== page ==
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Kroger turns in mixed results for third quarter

CEO McMullen emphasizes strategic investments in digital, new businesses

The Kroger Co. edged above Wall Street’s adjusted earnings forecast for the third quarter despite a dip in revenue, largely from the sale of its convenience store business.

Kroger said Thursday that for the quarter ended Nov. 10, GAAP net income came in at $317 million, or 39 cents per diluted share, compared with $397 million, or 44 cents per diluted share, a year earlier. Adjusted net earnings were $394 million, or 48 cents per diluted share, which the company said reflects the market value change of its investment in Ocado securities.

On average, analysts projected adjusted earnings per share of 43 cents, with estimates ranging from a low of 39 cents to a high of 47 cents, according to Thomson Reuters.

Third-quarter sales totaled $27.67 billion, down 0.3% from $27.75 billion a year ago. Kroger said sales rose 1.7% year over year excluding fuel, the divestiture of the C-store business and the acquisition of meal kit provider Home Chef. Identical-store sales grew 1.6%, excluding gasoline, compared with a 1.3% gain in the prior-year period.

Digital sales jumped 60% in the quarter as Kroger Ship expanded to all divisions.

Revenue fell short of analysts’ average estimate of $27.71 billion but was in line with their projected range of $27.12 billion to $$28.47 billion.

Kroger noted that digital sales surged 60% during the third quarter as the Cincinnati-based retailer expanded its Kroger Ship online delivery service to all divisions. Meanwhile, the company made strides in its efforts to drive alternative income streams, reporting record-year-to-date profit for Kroger Personal Finance and a 150% revenue increase for Kroger Precision Marketing.

Gross margin for the quarter was 21.6% of sales and, excluding fuel and a $12 million LIFO charge, declined 91 basis points but still was higher than in the 2018 second quarter, according to Kroger. The gross margin rate reflects the timing and size of price investments versus a year ago, rising transportation costs and the growth of the specialty pharmacy business, the company reported.

Adjusted EBITDA (earnings before interest, taxes, depreciation and amortization) for the rolling four quarters was $5.51 billion versus $5.77 billion a year ago. Kroger said the total includes adjustments for the sale of the c-store business, pension plan agreements, the termination of the company-sponsored pension plan, the value change in Ocado securities, a goodwill impairment for Kroger Specialty Pharmacy and a 53rd week.

"Kroger is transforming our business model. We're moving from a traditional grocer to a growth company with both a strong customer ecosystem that offers anything anytime, anywhere and asset-light, high-margin alternative partnerships and services,” Chairman and CEO Rodney McMullen said in a statement. “Restock Kroger is the blueprint for this transformation.”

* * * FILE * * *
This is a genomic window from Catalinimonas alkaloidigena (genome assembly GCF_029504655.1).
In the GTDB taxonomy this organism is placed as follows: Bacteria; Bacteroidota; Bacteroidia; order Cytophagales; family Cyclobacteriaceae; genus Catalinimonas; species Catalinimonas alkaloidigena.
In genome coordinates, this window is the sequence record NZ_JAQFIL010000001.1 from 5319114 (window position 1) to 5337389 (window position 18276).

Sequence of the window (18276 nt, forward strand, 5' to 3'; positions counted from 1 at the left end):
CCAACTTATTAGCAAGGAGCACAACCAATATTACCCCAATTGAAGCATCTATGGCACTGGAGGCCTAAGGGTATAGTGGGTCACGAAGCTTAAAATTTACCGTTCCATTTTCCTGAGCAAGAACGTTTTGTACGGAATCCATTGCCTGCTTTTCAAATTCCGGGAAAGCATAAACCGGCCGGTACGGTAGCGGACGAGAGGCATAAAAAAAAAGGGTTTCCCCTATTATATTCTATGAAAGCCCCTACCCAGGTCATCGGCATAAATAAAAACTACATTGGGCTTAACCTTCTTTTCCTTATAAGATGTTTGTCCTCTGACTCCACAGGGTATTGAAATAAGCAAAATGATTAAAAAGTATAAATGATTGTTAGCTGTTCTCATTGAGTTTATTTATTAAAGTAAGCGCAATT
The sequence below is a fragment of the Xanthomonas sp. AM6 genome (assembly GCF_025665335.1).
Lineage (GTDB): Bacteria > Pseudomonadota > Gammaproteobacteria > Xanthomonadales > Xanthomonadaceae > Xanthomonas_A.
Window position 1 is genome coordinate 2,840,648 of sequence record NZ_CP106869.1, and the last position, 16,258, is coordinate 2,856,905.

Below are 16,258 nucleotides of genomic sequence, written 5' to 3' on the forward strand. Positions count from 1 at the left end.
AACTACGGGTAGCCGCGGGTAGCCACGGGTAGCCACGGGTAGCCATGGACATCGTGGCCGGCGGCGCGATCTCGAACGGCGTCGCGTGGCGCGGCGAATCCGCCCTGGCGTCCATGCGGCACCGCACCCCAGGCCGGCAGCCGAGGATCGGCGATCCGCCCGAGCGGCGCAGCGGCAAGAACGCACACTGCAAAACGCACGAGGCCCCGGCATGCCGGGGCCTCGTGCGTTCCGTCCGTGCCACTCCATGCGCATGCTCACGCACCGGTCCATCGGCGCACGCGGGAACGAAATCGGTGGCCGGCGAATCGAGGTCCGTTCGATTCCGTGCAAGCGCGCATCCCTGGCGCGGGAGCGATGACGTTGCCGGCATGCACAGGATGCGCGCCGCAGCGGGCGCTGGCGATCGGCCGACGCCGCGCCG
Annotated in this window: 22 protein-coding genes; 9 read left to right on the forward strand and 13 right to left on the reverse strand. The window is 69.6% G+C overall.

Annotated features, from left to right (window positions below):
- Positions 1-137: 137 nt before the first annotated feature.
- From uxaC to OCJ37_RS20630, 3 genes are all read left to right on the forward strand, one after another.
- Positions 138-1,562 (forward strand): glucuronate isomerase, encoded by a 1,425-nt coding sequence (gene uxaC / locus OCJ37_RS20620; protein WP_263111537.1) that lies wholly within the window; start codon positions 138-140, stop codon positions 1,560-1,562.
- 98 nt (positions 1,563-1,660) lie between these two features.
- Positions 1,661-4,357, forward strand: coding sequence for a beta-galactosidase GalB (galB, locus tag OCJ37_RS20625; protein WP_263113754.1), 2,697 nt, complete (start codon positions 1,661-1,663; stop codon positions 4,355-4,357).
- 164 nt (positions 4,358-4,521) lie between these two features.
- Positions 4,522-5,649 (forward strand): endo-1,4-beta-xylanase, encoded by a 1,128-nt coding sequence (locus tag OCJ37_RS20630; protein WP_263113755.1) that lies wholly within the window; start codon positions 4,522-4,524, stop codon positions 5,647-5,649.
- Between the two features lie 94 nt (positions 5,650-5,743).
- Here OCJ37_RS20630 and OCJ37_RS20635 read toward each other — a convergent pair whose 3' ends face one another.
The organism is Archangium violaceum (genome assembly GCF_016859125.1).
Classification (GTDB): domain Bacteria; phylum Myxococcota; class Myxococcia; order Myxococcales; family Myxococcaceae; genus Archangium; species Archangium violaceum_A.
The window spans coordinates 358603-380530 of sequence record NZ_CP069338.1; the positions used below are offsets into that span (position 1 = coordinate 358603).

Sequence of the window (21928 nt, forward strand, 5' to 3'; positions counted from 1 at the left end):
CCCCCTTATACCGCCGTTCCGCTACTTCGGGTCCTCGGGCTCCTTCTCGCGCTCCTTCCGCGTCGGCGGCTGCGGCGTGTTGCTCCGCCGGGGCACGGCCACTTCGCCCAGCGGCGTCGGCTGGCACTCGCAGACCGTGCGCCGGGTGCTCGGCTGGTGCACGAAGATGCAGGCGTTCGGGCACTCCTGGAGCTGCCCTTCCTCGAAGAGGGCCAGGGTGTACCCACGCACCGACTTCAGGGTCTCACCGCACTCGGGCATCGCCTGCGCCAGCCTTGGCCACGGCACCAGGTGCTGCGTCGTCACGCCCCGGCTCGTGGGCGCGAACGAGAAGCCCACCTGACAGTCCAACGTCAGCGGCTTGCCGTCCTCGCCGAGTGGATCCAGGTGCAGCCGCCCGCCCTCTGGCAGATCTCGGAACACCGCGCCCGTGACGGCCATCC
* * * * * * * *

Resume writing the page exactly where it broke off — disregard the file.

For the year to date, Kroger noted, adjusted net EPS (diluted) came in just above internal expectations because of “solid early execution” for Restock Kroger, the company’s plan to redefine the customer experience. Those efforts include process changes that drove sustainable cost controls and higher-margin alternative profit streams, which the company said will enable it to make incremental Restock Kroger investments and meet its fiscal 2018 guidance.

According to McMullen, "We are strengthening the Kroger ecosystem by reducing costs and investing the savings in our associates, technology and price to grow units, traffic and share. Leveraging our store, logistics and data assets in turn creates incremental new profit streams, which then further redefines the customer experience. In this way, our new growth model will be a virtuous cycle. We are doing all of this and remain committed to delivering on our 2020 Restock Kroger financial targets."

Sales for the nine-month period rose 1.6% to $93.07 billion. Reported net income was $2.85 billion, or $3.43 per diluted share, compared with $1.05 billion, or $1.15 per diluted share, a year ago. Kroger said year-to-date adjusted EPS (diluted) was $1.63 versus $1.41 in the 2017 period.

Looking ahead to the full 2018 fiscal year, Kroger lowered its GAAP EPS guidance, which along with the mixed quarterly results sent its share price down in morning trading on Thursday.

The company now projects reported net EPS (diluted) at $3.80 to $3.95, compared with its previous estimate of $3.88 to $4.03, because of the 9 cents-per-share market value adjustment in the third quarter for its investment in Ocado. Kroger upheld its adjusted net EPS (diluted) guidance of $2.00 to $2.15 for the year.

Analysts’ consensus forecast is for adjusted EPS of $2.12, with estimates running from a low of $2.05 to a high of $2.32, Thomson Reuters reported.

Kroger affirmed its fiscal 2018 identical-store sales forecast for growth of 2% to 2.5%, excluding fuel.

The company finished the quarter ended Nov. 10 with 2,769 retail food stores under more than two dozen banners, including Kroger, Ralphs, Dillons, Smith’s, King Soopers, Fry’s, QFC, City Market, Owen’s, Jay C, Pay Less, Baker’s, Gerbes, Harris Teeter, Pick ‘n Save, Copps, Metro Market, Mariano’s, Fred Meyer, Food 4 Less and Foods Co. Its formats include supermarkets, marketplace stores, multidepartment stores and price-impact warehouse stores.

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